4 new entrepreneur problems you’re going to face and how to road-map them


There are common new entrepreneur problems that are almost universally faced no matter what industry you start your business in.

There’s an old saying that “Forewarned is forearmed,” so I want to help you go into your new enterprise with your eyes wide open and have a few tips on how to prepare yourself.

1. Money

The fact that you’re likely to face money problems as a new entrepreneur probably isn’t a shocking revelation, but let’s break it down to specifics so you get the big picture.

Living funds. The enormity of this problem varies with new entrepreneurs. If you’re single the problem may not be so difficult, if you’re married with a family, the landscape changes. Neil Patel wrote a lively piece for Forbes arguing that entrepreneurs should live with their parents. It’s certainly an option.

As I said, if others are involved, such as a spouse and children, you need to understand that the decision isn’t yours alone. Don’t let your passion become a set of blinders. Be prepared financially and be certain that those involved know the risks and the hardships – including financial and personal.

Operating funds. There are many tried-and-true ways to get the money to fund your startup, including saving, holding down a second job, borrowing, selling assets, and more. Crowdfunding will payoff for some. I’m encouraged that a possible easing of Dodd-Frank will help loosen up bank loans for small businesses.

Bumps in the road. Whatever your spreadsheet says you’ll need, double it. And track your expenditures to see if your burn rate is matching your expectations. If you’re outpacing your spending plans, you need to make quick adjustments.

2. Defining your niche

Defining a niche for the new entrepreneur is a process of:

  1. Deciding what you want to do, your passion,
  2. Getting a feel for the competition, and
  3. Finding your target prospect.

I’ll assume that number one from the list above isn’t a new entrepreneur problem you’re facing right now. If you’ve made it this far in my article, you must have some basic idea of what you want to do.

Now you need to spend some time researching the competition so you understand the playing field better than anyone else out there.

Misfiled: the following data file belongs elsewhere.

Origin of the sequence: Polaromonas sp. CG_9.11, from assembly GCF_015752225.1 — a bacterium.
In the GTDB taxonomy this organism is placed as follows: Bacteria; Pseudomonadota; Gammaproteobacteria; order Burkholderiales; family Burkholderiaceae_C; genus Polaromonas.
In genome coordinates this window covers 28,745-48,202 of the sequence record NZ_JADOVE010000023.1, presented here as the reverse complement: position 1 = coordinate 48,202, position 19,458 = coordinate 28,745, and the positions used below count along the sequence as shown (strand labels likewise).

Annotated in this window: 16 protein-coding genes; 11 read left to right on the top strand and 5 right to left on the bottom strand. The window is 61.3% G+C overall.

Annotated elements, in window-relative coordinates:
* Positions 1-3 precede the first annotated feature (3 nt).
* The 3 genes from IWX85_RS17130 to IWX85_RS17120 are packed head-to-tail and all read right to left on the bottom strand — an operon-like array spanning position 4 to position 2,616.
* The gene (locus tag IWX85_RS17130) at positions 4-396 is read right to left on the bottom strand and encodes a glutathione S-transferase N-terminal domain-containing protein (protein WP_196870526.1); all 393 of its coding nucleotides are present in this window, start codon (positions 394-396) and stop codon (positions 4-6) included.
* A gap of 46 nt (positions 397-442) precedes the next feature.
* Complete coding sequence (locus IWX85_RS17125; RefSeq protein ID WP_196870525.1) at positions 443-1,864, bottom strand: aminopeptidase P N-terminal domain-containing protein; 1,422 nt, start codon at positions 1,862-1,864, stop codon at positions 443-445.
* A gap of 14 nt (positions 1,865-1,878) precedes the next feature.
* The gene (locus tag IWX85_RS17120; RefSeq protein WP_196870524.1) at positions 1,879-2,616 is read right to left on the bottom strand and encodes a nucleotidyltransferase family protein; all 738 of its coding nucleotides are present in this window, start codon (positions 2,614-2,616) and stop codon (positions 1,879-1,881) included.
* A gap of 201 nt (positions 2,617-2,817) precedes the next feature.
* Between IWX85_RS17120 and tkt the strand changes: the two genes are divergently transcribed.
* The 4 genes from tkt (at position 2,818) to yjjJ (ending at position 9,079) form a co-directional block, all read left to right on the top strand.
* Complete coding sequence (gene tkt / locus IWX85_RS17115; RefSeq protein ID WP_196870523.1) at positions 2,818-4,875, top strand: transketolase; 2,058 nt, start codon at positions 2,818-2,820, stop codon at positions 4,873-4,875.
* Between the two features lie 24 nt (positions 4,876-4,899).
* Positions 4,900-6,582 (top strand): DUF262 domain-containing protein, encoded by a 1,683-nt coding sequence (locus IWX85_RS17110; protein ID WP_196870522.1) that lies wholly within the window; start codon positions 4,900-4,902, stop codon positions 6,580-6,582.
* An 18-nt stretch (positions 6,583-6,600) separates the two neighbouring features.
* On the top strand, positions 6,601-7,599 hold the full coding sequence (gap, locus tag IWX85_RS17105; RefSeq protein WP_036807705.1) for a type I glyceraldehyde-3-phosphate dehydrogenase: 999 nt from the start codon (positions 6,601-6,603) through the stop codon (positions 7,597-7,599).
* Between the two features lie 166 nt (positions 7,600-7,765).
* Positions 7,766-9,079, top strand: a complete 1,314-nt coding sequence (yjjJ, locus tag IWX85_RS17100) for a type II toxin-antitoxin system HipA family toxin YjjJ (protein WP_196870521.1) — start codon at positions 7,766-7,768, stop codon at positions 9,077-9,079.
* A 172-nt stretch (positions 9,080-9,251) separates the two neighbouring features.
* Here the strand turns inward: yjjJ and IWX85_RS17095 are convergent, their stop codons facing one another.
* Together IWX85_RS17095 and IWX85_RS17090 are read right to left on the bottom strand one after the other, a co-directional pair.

If you’re planning a local business, I describe how to use a great free online tool to evaluate nearby competition in this article. Lilach Bulloch has a good rundown of tools over on her website as well.

But with all of this information under your belt, you still have the most difficult task ahead of you: Defining why anyone should choose to do business with you over the competitors you have found. To be successful at this not only do you have to have a good answer to that question, you need to know how you will reach these prospects.

3. Reacting to change

The first steam-powered machine was built in 1698. The first effective gasoline engine was developed in 1859. The speed of technological change is quite a bit quicker today and you have to expect it.

Not only can you expect some fundamental technological changes in your marketplace, there may be technological changes that affect the way you do business. In other words, a competitor who starts later than you might start with better technology and therefore a pricing or quality edge.

You need to be ready to change both mentally and money-wise. One new entrepreneur problem is that they get so wedded to their original vision that they are reluctant to see any different way to “skin the cow.”

And be ready to make discoveries and have perhaps even uncover better ideas as you pursue your original business plan. Starbucks started out merely selling espresso makers and freshly roasted coffee beans, but while touring Italy, CEO Howard Schultz fell in love with European-style coffee houses.

4. Starting out and beyond

Step one is getting your foot in the door and that is, as I’m sure you know, a big task unto itself. Social media marketing, email marketing, all kinds of advertising, marketing hacks, and anything else you can think of should be part of your plans.

But then the question becomes, “What’s next?” An important part of that answer should be putting efficiencies in place. When you start out you throw all the spaghetti against the wall and do everything in the back end to please your customers. But to stay viable you have to get smarter than that.

When you start to get some traction, it’s time to pursue better ways to get things done – from the top to the bottom of your organization. As an ongoing guiding principle, you need to be constantly finding ways to do things at least one percent better today than yesterday. If this becomes part of your company’s DNA, it will protect you from competitors and push you to the position of the leading company in your industry.

So, are you going to face new entrepreneur problems? Yes, without a doubt. But with foresight, a willingness to act, persistence, and some creativity, navigating these problems will put you on the road to long-term success.